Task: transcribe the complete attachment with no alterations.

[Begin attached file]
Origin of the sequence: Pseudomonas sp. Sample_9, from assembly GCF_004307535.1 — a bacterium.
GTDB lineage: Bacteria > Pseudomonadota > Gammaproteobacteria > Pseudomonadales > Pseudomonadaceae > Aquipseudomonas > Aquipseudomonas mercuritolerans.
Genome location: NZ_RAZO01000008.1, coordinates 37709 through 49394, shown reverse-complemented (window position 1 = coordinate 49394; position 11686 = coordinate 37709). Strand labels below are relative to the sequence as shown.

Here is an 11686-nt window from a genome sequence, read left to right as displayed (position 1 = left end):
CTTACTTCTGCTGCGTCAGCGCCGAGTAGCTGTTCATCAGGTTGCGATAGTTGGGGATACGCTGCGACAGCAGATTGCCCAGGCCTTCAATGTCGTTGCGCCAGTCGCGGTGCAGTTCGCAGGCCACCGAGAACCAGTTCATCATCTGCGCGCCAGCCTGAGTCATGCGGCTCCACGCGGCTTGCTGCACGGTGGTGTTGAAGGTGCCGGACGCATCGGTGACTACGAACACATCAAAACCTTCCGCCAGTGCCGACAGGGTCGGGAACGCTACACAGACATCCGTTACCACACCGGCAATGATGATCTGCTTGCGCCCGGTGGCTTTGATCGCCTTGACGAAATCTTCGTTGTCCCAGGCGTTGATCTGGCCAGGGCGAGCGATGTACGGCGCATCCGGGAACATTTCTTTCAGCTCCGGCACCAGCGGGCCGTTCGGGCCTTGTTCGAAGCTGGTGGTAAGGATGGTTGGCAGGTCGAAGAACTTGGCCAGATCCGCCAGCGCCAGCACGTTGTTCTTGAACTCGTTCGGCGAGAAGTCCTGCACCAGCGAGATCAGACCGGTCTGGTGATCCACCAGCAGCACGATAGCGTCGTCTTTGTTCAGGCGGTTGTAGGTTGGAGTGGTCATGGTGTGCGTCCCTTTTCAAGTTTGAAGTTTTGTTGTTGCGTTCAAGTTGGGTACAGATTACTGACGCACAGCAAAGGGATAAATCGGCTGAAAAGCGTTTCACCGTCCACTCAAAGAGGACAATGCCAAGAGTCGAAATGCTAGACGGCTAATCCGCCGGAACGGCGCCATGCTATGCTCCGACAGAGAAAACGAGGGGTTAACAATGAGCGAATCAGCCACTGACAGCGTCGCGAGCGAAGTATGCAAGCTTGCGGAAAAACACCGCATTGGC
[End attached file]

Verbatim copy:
Origin of the sequence: Pseudomonas sp. Sample_9, from assembly GCF_004307535.1 — a bacterium.
GTDB lineage: Bacteria > Pseudomonadota > Gammaproteobacteria > Pseudomonadales > Pseudomonadaceae > Aquipseudomonas > Aquipseudomonas mercuritolerans.
Genome location: NZ_RAZO01000008.1, coordinates 37709 through 49394, shown reverse-complemented (window position 1 = coordinate 49394; position 11686 = coordinate 37709). Strand labels below are relative to the sequence as shown.

Here is an 11686-nt window from a genome sequence, read left to right as displayed (position 1 = left end):
CTTACTTCTGCTGCGTCAGCGCCGAGTAGCTGTTCATCAGGTTGCGATAGTTGGGGATACGCTGCGACAGCAGATTGCCCAGGCCTTCAATGTCGTTGCGCCAGTCGCGGTGCAGTTCGCAGGCCACCGAGAACCAGTTCATCATCTGCGCGCCAGCCTGAGTCATGCGGCTCCACGCGGCTTGCTGCACGGTGGTGTTGAAGGTGCCGGACGCATCGGTGACTACGAACACATCAAAACCTTCCGCCAGTGCCGACAGGGTCGGGAACGCTACACAGACATCCGTTACCACACCGGCAATGATGATCTGCTTGCGCCCGGTGGCTTTGATCGCCTTGACGAAATCTTCGTTGTCCCAGGCGTTGATCTGGCCAGGGCGAGCGATGTACGGCGCATCCGGGAACATTTCTTTCAGCTCCGGCACCAGCGGGCCGTTCGGGCCTTGTTCGAAGCTGGTGGTAAGGATGGTTGGCAGGTCGAAGAACTTGGCCAGATCCGCCAGCGCCAGCACGTTGTTCTTGAACTCGTTCGGCGAGAAGTCCTGCACCAGCGAGATCAGACCGGTCTGGTGATCCACCAGCAGCACGATAGCGTCGTCTTTGTTCAGGCGGTTGTAGGTTGGAGTGGTCATGGTGTGCGTCCCTTTTCAAGTTTGAAGTTTTGTTGTTGCGTTCAAGTTGGGTACAGATTACTGACGCACAGCAAAGGGATAAATCGGCTGAAAAGCGTTTCACCGTCCACTCAAAGAGGACAATGCCAAGAGTCGAAATGCTAGACGGCTAATCCGCCGGAACGGCGCCATGCTATGCTCCGACAGAGAAAACGAGGGGTTAACAATGAGCGAATCAGCCACTGACAGCGTCGCGAGCGAAGTATGCAAGCTTGCGGAAAAACACCGCATTGGC